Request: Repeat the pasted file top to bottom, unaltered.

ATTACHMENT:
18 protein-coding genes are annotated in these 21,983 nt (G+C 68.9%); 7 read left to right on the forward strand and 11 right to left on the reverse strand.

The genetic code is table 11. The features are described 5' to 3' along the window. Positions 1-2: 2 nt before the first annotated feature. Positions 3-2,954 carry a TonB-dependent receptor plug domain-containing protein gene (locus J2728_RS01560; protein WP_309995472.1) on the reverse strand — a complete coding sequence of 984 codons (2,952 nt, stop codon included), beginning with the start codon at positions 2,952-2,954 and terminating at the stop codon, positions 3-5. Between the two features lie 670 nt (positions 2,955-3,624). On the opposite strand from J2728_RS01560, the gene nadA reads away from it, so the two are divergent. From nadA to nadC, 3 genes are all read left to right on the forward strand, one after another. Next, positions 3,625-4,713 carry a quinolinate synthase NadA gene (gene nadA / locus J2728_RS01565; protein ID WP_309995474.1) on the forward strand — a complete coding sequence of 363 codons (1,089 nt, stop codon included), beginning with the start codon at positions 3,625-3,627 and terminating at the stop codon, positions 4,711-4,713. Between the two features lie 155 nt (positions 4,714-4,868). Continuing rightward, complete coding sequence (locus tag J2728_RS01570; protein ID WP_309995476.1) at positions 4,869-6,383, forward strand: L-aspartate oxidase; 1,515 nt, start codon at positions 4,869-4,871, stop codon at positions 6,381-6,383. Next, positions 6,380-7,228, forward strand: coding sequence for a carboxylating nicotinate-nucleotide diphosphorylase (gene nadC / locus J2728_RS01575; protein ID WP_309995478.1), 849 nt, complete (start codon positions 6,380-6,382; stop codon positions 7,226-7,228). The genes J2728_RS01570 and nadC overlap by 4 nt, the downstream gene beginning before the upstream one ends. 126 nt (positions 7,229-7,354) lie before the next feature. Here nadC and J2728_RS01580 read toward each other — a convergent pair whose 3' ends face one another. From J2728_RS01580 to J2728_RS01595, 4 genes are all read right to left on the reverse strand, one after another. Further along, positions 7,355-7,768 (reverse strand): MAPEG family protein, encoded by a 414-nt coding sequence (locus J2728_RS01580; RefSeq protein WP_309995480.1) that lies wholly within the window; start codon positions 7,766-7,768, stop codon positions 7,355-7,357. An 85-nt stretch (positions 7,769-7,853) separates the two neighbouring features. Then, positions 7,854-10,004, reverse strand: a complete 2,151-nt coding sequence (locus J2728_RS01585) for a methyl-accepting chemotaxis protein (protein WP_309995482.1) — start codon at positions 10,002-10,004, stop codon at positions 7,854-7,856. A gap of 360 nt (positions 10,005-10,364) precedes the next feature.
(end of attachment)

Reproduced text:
18 protein-coding genes are annotated in these 21,983 nt (G+C 68.9%); 7 read left to right on the forward strand and 11 right to left on the reverse strand.

The genetic code is table 11. The features are described 5' to 3' along the window. Positions 1-2: 2 nt before the first annotated feature. Positions 3-2,954 carry a TonB-dependent receptor plug domain-containing protein gene (locus J2728_RS01560; protein WP_309995472.1) on the reverse strand — a complete coding sequence of 984 codons (2,952 nt, stop codon included), beginning with the start codon at positions 2,952-2,954 and terminating at the stop codon, positions 3-5. Between the two features lie 670 nt (positions 2,955-3,624). On the opposite strand from J2728_RS01560, the gene nadA reads away from it, so the two are divergent. From nadA to nadC, 3 genes are all read left to right on the forward strand, one after another. Next, positions 3,625-4,713 carry a quinolinate synthase NadA gene (gene nadA / locus J2728_RS01565; protein ID WP_309995474.1) on the forward strand — a complete coding sequence of 363 codons (1,089 nt, stop codon included), beginning with the start codon at positions 3,625-3,627 and terminating at the stop codon, positions 4,711-4,713. Between the two features lie 155 nt (positions 4,714-4,868). Continuing rightward, complete coding sequence (locus tag J2728_RS01570; protein ID WP_309995476.1) at positions 4,869-6,383, forward strand: L-aspartate oxidase; 1,515 nt, start codon at positions 4,869-4,871, stop codon at positions 6,381-6,383. Next, positions 6,380-7,228, forward strand: coding sequence for a carboxylating nicotinate-nucleotide diphosphorylase (gene nadC / locus J2728_RS01575; protein ID WP_309995478.1), 849 nt, complete (start codon positions 6,380-6,382; stop codon positions 7,226-7,228). The genes J2728_RS01570 and nadC overlap by 4 nt, the downstream gene beginning before the upstream one ends. 126 nt (positions 7,229-7,354) lie before the next feature. Here nadC and J2728_RS01580 read toward each other — a convergent pair whose 3' ends face one another. From J2728_RS01580 to J2728_RS01595, 4 genes are all read right to left on the reverse strand, one after another. Further along, positions 7,355-7,768 (reverse strand): MAPEG family protein, encoded by a 414-nt coding sequence (locus J2728_RS01580; RefSeq protein WP_309995480.1) that lies wholly within the window; start codon positions 7,766-7,768, stop codon positions 7,355-7,357. An 85-nt stretch (positions 7,769-7,853) separates the two neighbouring features. Then, positions 7,854-10,004, reverse strand: a complete 2,151-nt coding sequence (locus J2728_RS01585) for a methyl-accepting chemotaxis protein (protein WP_309995482.1) — start codon at positions 10,002-10,004, stop codon at positions 7,854-7,856. A gap of 360 nt (positions 10,005-10,364) precedes the next feature.